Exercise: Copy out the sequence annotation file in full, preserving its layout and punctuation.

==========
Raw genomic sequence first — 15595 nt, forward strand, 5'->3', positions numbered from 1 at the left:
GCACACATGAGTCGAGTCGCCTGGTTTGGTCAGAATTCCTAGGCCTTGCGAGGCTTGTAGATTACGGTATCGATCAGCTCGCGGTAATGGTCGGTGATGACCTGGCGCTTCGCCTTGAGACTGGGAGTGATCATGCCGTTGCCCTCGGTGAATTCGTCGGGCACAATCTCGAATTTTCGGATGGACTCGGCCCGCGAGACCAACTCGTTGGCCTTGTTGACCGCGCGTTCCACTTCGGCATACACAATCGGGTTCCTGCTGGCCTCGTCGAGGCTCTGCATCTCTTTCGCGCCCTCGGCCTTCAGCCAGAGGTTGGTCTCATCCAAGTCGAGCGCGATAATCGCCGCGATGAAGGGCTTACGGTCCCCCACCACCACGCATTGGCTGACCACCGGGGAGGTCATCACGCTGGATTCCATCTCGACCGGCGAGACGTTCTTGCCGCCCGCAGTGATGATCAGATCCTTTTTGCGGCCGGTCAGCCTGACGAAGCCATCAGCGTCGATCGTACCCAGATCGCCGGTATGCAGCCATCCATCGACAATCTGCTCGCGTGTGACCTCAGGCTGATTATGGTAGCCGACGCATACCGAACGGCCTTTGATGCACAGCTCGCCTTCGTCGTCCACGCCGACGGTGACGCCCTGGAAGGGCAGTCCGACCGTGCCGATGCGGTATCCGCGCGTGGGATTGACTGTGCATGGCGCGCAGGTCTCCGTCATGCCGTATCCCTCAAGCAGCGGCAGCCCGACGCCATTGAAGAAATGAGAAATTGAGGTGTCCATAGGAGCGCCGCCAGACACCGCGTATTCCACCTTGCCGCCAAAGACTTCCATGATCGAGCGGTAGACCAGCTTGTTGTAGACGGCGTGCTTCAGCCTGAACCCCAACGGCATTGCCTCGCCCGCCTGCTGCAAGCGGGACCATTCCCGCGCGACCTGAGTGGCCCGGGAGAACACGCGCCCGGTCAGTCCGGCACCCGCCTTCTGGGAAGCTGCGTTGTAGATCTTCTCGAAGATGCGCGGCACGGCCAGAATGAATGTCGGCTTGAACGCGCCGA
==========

Raw genomic sequence first — 15595 nt, forward strand, 5'->3', positions numbered from 1 at the left:
GCACACATGAGTCGAGTCGCCTGGTTTGGTCAGAATTCCTAGGCCTTGCGAGGCTTGTAGATTACGGTATCGATCAGCTCGCGGTAATGGTCGGTGATGACCTGGCGCTTCGCCTTGAGACTGGGAGTGATCATGCCGTTGCCCTCGGTGAATTCGTCGGGCACAATCTCGAATTTTCGGATGGACTCGGCCCGCGAGACCAACTCGTTGGCCTTGTTGACCGCGCGTTCCACTTCGGCATACACAATCGGGTTCCTGCTGGCCTCGTCGAGGCTCTGCATCTCTTTCGCGCCCTCGGCCTTCAGCCAGAGGTTGGTCTCATCCAAGTCGAGCGCGATAATCGCCGCGATGAAGGGCTTACGGTCCCCCACCACCACGCATTGGCTGACCACCGGGGAGGTCATCACGCTGGATTCCATCTCGACCGGCGAGACGTTCTTGCCGCCCGCAGTGATGATCAGATCCTTTTTGCGGCCGGTCAGCCTGACGAAGCCATCAGCGTCGATCGTACCCAGATCGCCGGTATGCAGCCATCCATCGACAATCTGCTCGCGTGTGACCTCAGGCTGATTATGGTAGCCGACGCATACCGAACGGCCTTTGATGCACAGCTCGCCTTCGTCGTCCACGCCGACGGTGACGCCCTGGAAGGGCAGTCCGACCGTGCCGATGCGGTATCCGCGCGTGGGATTGACTGTGCATGGCGCGCAGGTCTCCGTCATGCCGTATCCCTCAAGCAGCGGCAGCCCGACGCCATTGAAGAAATGAGAAATTGAGGTGTCCATAGGAGCGCCGCCAGACACCGCGTATTCCACCTTGCCGCCAAAGACTTCCATGATCGAGCGGTAGACCAGCTTGTTGTAGACGGCGTGCTTCAGCCTGAACCCCAACGGCATTGCCTCGCCCGCCTGCTGCAAGCGGGACCATTCCCGCGCGACCTGAGTGGCCCGGGAGAACACGCGCCCGGTCAGTCCGGCACCCGCCTTCTGGGAAGCTGCGTTGTAGATCTTCTCGAAGATGCGCGGCACGGCCAGAATGAATGTCGGCTTGAACGCGCCGA